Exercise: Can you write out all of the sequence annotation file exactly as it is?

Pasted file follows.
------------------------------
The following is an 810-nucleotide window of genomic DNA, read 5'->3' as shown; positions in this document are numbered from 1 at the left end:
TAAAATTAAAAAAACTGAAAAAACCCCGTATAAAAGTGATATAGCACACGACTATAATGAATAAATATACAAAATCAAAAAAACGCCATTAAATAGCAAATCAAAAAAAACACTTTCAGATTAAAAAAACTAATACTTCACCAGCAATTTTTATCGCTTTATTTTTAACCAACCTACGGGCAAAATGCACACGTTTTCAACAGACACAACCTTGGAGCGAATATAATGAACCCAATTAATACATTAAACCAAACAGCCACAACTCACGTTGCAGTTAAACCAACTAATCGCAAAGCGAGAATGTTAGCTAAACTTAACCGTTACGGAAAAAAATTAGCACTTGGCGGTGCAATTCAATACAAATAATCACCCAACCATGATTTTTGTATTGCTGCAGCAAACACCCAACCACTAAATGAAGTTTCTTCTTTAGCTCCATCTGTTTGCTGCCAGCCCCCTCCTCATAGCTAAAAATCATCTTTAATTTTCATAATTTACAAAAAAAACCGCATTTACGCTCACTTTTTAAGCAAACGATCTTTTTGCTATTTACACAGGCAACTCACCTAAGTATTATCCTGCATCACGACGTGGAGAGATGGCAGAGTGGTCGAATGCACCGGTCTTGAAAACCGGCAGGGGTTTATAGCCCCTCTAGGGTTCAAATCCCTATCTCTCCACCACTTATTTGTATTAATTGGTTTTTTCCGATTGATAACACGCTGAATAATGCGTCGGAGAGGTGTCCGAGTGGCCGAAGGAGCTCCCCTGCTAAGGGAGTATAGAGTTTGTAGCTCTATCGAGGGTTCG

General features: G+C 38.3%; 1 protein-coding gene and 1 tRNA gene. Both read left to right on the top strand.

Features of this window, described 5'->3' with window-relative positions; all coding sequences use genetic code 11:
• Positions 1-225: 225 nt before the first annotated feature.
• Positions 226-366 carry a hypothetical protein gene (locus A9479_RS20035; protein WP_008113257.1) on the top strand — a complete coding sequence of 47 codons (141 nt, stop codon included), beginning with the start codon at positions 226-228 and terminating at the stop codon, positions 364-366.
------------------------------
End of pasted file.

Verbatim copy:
The following is an 810-nucleotide window of genomic DNA, read 5'->3' as shown; positions in this document are numbered from 1 at the left end:
TAAAATTAAAAAAACTGAAAAAACCCCGTATAAAAGTGATATAGCACACGACTATAATGAATAAATATACAAAATCAAAAAAACGCCATTAAATAGCAAATCAAAAAAAACACTTTCAGATTAAAAAAACTAATACTTCACCAGCAATTTTTATCGCTTTATTTTTAACCAACCTACGGGCAAAATGCACACGTTTTCAACAGACACAACCTTGGAGCGAATATAATGAACCCAATTAATACATTAAACCAAACAGCCACAACTCACGTTGCAGTTAAACCAACTAATCGCAAAGCGAGAATGTTAGCTAAACTTAACCGTTACGGAAAAAAATTAGCACTTGGCGGTGCAATTCAATACAAATAATCACCCAACCATGATTTTTGTATTGCTGCAGCAAACACCCAACCACTAAATGAAGTTTCTTCTTTAGCTCCATCTGTTTGCTGCCAGCCCCCTCCTCATAGCTAAAAATCATCTTTAATTTTCATAATTTACAAAAAAAACCGCATTTACGCTCACTTTTTAAGCAAACGATCTTTTTGCTATTTACACAGGCAACTCACCTAAGTATTATCCTGCATCACGACGTGGAGAGATGGCAGAGTGGTCGAATGCACCGGTCTTGAAAACCGGCAGGGGTTTATAGCCCCTCTAGGGTTCAAATCCCTATCTCTCCACCACTTATTTGTATTAATTGGTTTTTTCCGATTGATAACACGCTGAATAATGCGTCGGAGAGGTGTCCGAGTGGCCGAAGGAGCTCCCCTGCTAAGGGAGTATAGAGTTTGTAGCTCTATCGAGGGTTCG

General features: G+C 38.3%; 1 protein-coding gene and 1 tRNA gene. Both read left to right on the top strand.

Features of this window, described 5'->3' with window-relative positions; all coding sequences use genetic code 11:
• Positions 1-225: 225 nt before the first annotated feature.
• Positions 226-366 carry a hypothetical protein gene (locus A9479_RS20035; protein WP_008113257.1) on the top strand — a complete coding sequence of 47 codons (141 nt, stop codon included), beginning with the start codon at positions 226-228 and terminating at the stop codon, positions 364-366.